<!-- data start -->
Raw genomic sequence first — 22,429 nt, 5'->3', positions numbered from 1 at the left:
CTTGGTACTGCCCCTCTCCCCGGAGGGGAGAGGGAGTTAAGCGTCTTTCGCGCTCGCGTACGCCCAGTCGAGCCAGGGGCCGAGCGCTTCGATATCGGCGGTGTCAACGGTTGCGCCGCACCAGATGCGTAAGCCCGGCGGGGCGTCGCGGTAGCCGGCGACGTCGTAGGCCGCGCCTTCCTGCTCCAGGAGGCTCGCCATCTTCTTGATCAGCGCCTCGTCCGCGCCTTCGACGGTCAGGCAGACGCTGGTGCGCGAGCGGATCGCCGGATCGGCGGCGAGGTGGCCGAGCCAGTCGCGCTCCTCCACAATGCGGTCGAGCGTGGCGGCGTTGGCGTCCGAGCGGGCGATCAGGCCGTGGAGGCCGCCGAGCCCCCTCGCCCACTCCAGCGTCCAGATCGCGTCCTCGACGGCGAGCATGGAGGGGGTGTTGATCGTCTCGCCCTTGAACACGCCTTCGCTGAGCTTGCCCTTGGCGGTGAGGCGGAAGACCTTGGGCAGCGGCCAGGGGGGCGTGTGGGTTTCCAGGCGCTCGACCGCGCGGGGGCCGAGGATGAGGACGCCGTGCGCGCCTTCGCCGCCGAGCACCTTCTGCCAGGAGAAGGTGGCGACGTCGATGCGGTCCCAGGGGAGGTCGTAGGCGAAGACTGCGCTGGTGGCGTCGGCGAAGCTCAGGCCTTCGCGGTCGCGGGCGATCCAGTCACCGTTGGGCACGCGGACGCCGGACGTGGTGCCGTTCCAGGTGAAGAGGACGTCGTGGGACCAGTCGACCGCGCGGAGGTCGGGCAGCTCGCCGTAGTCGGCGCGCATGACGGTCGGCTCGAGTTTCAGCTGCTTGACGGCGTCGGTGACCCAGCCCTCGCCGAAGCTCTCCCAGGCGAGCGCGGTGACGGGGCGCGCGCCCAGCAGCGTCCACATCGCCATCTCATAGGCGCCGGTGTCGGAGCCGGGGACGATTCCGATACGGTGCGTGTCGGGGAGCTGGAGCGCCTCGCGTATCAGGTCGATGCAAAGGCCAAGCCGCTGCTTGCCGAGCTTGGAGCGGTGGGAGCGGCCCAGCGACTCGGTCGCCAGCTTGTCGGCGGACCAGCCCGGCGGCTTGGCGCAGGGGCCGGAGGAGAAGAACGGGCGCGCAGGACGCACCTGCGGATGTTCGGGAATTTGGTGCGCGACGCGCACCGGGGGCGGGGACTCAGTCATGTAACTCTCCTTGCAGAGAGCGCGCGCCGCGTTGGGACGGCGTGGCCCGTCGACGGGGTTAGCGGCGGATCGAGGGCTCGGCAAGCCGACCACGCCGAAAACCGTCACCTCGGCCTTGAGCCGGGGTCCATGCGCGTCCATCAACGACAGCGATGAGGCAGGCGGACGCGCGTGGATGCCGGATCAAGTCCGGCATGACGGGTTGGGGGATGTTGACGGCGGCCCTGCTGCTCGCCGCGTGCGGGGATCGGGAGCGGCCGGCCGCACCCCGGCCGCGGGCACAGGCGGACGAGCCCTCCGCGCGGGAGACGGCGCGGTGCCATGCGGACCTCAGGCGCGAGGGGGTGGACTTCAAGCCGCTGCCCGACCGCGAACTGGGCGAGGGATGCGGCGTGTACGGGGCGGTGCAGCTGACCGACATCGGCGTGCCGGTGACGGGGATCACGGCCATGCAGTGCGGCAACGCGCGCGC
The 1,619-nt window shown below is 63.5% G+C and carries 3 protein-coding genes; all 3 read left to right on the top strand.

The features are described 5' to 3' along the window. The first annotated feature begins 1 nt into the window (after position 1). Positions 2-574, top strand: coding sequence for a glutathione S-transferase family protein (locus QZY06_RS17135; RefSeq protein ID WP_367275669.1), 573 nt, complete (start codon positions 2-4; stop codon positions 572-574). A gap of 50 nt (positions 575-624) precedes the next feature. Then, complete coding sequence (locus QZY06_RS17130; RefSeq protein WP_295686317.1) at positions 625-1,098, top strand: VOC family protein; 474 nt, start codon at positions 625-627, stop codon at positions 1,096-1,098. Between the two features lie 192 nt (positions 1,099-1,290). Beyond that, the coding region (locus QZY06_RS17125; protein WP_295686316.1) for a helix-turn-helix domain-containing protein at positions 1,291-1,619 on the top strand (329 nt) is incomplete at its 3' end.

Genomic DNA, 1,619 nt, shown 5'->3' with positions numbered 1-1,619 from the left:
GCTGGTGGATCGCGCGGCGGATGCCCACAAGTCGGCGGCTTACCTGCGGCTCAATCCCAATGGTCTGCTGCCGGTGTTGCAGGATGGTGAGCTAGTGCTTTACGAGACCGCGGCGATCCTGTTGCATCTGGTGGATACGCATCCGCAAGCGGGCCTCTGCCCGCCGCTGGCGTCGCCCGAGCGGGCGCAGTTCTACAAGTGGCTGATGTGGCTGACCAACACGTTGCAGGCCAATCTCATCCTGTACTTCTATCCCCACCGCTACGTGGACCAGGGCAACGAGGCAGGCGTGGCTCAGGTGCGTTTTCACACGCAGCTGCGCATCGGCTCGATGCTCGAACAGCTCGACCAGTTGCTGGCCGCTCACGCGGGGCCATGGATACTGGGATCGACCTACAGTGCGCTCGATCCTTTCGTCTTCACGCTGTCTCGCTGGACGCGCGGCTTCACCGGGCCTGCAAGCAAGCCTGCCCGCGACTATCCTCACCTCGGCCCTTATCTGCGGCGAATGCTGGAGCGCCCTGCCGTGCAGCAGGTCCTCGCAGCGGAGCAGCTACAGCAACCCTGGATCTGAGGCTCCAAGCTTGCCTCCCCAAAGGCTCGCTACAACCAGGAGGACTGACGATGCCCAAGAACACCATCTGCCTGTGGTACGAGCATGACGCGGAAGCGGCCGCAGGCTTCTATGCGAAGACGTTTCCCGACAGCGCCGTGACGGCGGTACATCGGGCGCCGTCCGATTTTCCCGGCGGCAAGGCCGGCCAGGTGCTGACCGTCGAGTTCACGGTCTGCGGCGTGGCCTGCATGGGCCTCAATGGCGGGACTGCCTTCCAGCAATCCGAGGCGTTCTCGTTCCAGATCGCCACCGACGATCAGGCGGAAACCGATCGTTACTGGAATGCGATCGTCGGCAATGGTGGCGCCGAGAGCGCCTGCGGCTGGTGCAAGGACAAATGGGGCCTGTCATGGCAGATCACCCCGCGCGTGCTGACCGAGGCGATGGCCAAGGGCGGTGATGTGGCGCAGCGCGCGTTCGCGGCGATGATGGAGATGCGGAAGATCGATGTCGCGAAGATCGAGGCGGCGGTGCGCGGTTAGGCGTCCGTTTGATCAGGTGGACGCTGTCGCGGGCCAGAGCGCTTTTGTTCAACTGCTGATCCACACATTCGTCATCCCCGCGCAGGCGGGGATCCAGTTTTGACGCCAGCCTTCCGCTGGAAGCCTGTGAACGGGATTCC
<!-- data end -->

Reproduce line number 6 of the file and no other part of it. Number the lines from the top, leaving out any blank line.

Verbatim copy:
GCTGGTGGATCGCGCGGCGGATGCCCACAAGTCGGCGGCTTACCTGCGGCTCAATCCCAATGGTCTGCTGCCGGTGTTGCAGGATGGTGAGCTAGTGCTTTACGAGACCGCGGCGATCCTGTTGCATCTGGTGGATACGCATCCGCAAGCGGGCCTCTGCCCGCCGCTGGCGTCGCCCGAGCGGGCGCAGTTCTACAAGTGGCTGATGTGGCTGACCAACACGTTGCAGGCCAATCTCATCCTGTACTTCTATCCCCACCGCTACGTGGACCAGGGCAACGAGGCAGGCGTGGCTCAGGTGCGTTTTCACACGCAGCTGCGCATCGGCTCGATGCTCGAACAGCTCGACCAGTTGCTGGCCGCTCACGCGGGGCCATGGATACTGGGATCGACCTACAGTGCGCTCGATCCTTTCGTCTTCACGCTGTCTCGCTGGACGCGCGGCTTCACCGGGCCTGCAAGCAAGCCTGCCCGCGACTATCCTCACCTCGGCCCTTATCTGCGGCGAATGCTGGAGCGCCCTGCCGTGCAGCAGGTCCTCGCAGCGGAGCAGCTACAGCAACCCTGGATCTGAGGCTCCAAGCTTGCCTCCCCAAAGGCTCGCTACAACCAGGAGGACTGACGATGCCCAAGAACACCATCTGCCTGTGGTACGAGCATGACGCGGAAGCGGCCGCAGGCTTCTATGCGAAGACGTTTCCCGACAGCGCCGTGACGGCGGTACATCGGGCGCCGTCCGATTTTCCCGGCGGCAAGGCCGGCCAGGTGCTGACCGTCGAGTTCACGGTCTGCGGCGTGGCCTGCATGGGCCTCAATGGCGGGACTGCCTTCCAGCAATCCGAGGCGTTCTCGTTCCAGATCGCCACCGACGATCAGGCGGAAACCGATCGTTACTGGAATGCGATCGTCGGCAATGGTGGCGCCGAGAGCGCCTGCGGCTGGTGCAAGGACAAATGGGGCCTGTCATGGCAGATCACCCCGCGCGTGCTGACCGAGGCGATGGCCAAGGGCGGTGATGTGGCGCAGCGCGCGTTCGCGGCGATGATGGAGATGCGGAAGATCGATGTCGCGAAGATCGAGGCGGCGGTGCGCGGTTAGGCGTCCGTTTGATCAGGTGGACGCTGTCGCGGGCCAGAGCGCTTTTGTTCAACTGCTGATCCACACATTCGTCATCCCCGCGCAGGCGGGGATCCAGTTTTGACGCCAGCCTTCCGCTGGAAGCCTGTGAACGGGATTCC